Open File, Peter Corris and Australian Crime fiction

Here starts my first (recent) venture into Australian crime fiction.

I had previously read at least one early book by Peter Corris, borrowed from the library, but it was so long ago I can’t remember anything about it. And in 2010 (how time flies!) I read The Life and Crimes of Harry Lavender by Marele Day.
I’d bought the Marele Day book when she gave a talk to my university writing class, but didn’t get around to reading it until many years later.
As far as I can recall they are the only examples of Australian crime fiction I’ve read.*

Until now my newly found interest in crime fiction has been with British authors. I decided to take this detour when I found Corris’s Open File in second hand shop.

At first I wasn’t sure whether I was enjoying the book. It was quite a departure from my recent reading, and it took several chapters to get used to the different kind of “voice”.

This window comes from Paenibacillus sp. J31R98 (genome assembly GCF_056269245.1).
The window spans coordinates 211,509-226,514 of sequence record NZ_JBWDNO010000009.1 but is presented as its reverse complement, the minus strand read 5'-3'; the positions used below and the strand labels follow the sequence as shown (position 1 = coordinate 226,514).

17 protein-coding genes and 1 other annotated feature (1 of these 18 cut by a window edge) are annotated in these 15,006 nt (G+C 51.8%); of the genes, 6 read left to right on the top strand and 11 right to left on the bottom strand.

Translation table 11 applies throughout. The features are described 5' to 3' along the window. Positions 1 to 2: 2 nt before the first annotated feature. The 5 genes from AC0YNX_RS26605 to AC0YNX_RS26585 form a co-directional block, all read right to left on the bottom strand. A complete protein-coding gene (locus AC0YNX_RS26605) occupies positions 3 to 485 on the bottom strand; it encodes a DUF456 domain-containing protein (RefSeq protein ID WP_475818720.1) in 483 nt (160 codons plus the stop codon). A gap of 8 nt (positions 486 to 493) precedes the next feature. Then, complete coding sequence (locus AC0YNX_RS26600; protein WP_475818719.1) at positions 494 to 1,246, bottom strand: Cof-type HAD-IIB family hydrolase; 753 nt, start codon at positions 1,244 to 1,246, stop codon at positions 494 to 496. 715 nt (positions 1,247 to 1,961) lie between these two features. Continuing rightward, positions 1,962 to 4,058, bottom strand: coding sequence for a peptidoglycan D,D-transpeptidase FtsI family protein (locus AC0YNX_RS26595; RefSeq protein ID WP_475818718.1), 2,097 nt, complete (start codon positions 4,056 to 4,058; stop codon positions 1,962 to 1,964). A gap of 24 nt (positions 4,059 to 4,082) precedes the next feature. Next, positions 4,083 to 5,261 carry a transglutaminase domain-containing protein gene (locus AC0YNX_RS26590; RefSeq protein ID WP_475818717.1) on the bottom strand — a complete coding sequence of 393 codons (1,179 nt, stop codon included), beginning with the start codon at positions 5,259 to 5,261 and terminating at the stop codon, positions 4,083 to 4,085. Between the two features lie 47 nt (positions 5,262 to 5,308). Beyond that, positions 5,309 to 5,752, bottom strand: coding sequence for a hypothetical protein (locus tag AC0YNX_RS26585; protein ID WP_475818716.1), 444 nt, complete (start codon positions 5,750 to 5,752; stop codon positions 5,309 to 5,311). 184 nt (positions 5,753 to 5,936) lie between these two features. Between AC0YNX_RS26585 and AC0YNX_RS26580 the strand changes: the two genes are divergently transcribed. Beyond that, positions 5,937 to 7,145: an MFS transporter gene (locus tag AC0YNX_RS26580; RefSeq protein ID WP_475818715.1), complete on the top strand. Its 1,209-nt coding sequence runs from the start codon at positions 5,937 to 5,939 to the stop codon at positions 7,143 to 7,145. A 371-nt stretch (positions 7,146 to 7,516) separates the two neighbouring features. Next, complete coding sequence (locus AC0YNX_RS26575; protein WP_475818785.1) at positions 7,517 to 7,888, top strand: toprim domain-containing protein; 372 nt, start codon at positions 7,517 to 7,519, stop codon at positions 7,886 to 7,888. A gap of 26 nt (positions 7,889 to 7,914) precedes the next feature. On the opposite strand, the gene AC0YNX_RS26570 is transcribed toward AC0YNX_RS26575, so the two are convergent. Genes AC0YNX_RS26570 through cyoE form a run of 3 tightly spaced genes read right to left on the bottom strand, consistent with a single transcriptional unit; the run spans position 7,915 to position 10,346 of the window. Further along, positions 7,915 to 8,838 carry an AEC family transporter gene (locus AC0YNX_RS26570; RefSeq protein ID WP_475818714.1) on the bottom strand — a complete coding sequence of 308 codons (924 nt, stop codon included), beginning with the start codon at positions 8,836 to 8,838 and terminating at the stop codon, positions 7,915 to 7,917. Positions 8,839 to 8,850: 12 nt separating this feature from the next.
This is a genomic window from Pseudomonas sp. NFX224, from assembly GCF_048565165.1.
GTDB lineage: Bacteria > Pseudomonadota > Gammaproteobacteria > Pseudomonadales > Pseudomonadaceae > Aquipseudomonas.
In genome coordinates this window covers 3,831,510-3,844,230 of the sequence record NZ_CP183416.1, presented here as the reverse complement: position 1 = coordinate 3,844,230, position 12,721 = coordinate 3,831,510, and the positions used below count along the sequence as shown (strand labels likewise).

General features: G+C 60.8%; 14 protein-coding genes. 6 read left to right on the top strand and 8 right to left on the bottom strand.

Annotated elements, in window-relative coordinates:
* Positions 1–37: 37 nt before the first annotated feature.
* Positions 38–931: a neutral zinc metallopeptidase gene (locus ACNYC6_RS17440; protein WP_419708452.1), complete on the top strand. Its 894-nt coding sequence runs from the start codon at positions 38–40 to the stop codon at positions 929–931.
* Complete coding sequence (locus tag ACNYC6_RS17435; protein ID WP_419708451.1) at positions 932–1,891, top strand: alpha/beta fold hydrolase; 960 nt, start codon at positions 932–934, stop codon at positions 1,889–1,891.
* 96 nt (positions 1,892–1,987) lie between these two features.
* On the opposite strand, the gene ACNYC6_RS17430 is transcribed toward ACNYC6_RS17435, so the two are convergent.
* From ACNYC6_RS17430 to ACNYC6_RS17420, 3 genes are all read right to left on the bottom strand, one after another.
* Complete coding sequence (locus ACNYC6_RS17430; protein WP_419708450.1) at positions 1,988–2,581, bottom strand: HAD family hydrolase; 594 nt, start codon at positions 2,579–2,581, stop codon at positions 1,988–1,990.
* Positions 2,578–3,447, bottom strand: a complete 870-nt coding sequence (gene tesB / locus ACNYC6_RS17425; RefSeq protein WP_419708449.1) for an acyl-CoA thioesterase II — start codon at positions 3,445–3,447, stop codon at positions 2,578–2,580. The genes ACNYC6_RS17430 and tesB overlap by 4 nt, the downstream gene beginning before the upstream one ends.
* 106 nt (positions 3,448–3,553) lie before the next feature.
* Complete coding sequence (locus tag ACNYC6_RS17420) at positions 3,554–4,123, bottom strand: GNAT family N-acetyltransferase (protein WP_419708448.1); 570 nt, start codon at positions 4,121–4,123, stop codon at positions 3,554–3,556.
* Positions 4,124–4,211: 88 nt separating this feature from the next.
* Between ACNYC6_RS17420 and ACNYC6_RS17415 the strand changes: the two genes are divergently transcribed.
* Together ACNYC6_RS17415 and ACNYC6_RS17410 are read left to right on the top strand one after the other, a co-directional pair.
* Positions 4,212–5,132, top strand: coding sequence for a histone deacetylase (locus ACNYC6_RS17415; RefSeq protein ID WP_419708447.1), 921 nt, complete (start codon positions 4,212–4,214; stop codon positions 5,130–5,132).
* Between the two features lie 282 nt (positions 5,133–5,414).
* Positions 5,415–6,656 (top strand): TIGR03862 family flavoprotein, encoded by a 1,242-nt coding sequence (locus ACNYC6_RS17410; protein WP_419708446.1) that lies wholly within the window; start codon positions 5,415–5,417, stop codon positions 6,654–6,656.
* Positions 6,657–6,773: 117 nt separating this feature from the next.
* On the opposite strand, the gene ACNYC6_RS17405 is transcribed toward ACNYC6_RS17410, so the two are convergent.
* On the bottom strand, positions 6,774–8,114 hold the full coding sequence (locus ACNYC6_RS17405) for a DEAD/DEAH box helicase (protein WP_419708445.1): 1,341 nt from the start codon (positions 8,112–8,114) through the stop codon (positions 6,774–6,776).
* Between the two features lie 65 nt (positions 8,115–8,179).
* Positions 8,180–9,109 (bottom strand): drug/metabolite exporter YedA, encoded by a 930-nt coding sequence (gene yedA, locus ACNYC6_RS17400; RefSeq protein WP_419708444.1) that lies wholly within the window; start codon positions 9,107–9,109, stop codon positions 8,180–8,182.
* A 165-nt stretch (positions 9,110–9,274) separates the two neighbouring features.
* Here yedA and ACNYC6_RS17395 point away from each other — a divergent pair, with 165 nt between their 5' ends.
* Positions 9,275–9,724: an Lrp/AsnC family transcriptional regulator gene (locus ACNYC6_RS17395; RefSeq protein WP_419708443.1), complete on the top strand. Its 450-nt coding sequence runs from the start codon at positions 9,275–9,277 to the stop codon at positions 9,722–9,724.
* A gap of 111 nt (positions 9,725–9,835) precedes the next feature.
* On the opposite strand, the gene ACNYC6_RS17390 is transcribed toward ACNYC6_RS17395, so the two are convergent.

The main character, Cliff Hardy, is a private detective and I suspect the style leans towards some of the old American private eye books  (a view based on assumption considering I’ve never read any of those American books – but with a strong Australian flavour. My initial reservations were pushed aside the further I got into the story, and as the complications to Hardy’s seemingly simple case started to increase.

Hardy is recruited to track down the missing son of a businessman, two years after the late teen’s unsolved disappearance. A simple (though cold) missing person’s case leads to murder, organised crime and corruption in high places, and Hardy’s contacts on both sides of the legal fence have to be called upon to find the answers he’s look for.

One of the things that makes Corris’s writing appeal to me is the familiarity of the settings in and around Sydney, having lived and worked there myself for more than a decade. In many cases I can visualise the locations, such as Hyde Park, where I often sat to eat lunch when I worked in the city centre.



*I suppose I could also include Randa Abdel-Fattah’s Noah’s Law, read earlier this year.